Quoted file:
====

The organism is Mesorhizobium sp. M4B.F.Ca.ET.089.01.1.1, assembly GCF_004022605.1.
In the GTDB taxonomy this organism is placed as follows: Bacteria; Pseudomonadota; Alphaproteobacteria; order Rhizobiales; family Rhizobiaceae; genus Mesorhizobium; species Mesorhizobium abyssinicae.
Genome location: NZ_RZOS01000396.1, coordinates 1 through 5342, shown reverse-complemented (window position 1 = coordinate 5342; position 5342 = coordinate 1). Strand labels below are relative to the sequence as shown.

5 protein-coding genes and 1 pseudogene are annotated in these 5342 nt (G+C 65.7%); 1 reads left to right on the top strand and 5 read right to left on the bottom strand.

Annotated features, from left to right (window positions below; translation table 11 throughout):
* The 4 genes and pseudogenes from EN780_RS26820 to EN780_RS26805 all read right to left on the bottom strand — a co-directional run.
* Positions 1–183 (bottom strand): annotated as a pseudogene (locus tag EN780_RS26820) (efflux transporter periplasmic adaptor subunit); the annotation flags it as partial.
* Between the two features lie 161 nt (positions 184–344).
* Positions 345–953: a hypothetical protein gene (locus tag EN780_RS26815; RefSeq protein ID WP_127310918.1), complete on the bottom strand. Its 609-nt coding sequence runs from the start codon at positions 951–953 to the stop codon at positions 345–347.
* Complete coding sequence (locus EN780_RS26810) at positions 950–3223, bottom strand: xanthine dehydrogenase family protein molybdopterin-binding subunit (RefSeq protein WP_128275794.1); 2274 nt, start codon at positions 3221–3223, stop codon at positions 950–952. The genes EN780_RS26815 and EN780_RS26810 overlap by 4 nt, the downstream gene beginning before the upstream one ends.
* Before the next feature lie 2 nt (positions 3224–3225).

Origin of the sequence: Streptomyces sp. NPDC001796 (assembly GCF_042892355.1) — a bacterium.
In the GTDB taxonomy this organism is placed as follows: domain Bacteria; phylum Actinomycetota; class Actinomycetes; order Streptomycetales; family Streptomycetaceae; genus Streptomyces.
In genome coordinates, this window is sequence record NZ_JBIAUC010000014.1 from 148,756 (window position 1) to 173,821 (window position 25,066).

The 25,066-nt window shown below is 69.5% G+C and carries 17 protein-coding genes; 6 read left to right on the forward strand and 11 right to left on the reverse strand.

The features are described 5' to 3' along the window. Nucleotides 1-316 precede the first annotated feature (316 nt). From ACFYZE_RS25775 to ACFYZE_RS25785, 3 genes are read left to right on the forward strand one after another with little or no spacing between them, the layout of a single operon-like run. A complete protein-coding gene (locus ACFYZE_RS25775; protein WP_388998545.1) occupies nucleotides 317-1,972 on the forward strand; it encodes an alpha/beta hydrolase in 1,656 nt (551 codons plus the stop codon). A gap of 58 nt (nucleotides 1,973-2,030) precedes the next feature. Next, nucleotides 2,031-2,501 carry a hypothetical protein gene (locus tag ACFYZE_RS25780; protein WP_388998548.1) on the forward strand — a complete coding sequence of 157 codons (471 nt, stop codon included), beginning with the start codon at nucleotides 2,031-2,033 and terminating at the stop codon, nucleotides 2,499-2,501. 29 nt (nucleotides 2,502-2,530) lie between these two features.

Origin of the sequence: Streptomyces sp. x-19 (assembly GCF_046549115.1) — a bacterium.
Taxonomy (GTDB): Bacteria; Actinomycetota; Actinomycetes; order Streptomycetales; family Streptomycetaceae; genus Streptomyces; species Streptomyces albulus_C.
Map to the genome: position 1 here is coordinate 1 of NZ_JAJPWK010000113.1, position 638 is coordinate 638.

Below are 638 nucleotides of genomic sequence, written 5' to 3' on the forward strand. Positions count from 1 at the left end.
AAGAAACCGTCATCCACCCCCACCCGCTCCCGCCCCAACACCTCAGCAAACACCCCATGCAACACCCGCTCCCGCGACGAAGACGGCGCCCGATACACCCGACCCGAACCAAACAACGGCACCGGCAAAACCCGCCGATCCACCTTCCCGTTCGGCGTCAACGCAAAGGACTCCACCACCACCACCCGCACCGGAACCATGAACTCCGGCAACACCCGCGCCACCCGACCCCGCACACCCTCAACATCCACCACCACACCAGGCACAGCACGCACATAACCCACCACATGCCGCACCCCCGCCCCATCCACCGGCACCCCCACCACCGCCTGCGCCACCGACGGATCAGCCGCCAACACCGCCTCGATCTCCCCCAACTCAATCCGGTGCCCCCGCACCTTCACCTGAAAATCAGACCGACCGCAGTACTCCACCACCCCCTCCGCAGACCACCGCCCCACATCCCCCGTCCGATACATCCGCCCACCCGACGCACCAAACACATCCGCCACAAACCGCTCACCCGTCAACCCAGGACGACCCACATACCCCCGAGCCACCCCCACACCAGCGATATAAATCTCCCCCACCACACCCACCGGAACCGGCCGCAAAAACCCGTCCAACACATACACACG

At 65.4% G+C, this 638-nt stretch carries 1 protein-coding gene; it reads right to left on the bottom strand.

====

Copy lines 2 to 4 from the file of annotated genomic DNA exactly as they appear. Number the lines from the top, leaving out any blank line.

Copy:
In the GTDB taxonomy this organism is placed as follows: Bacteria; Pseudomonadota; Alphaproteobacteria; order Rhizobiales; family Rhizobiaceae; genus Mesorhizobium; species Mesorhizobium abyssinicae.
Genome location: NZ_RZOS01000396.1, coordinates 1 through 5342, shown reverse-complemented (window position 1 = coordinate 5342; position 5342 = coordinate 1). Strand labels below are relative to the sequence as shown.

5 protein-coding genes and 1 pseudogene are annotated in these 5342 nt (G+C 65.7%); 1 reads left to right on the top strand and 5 read right to left on the bottom strand.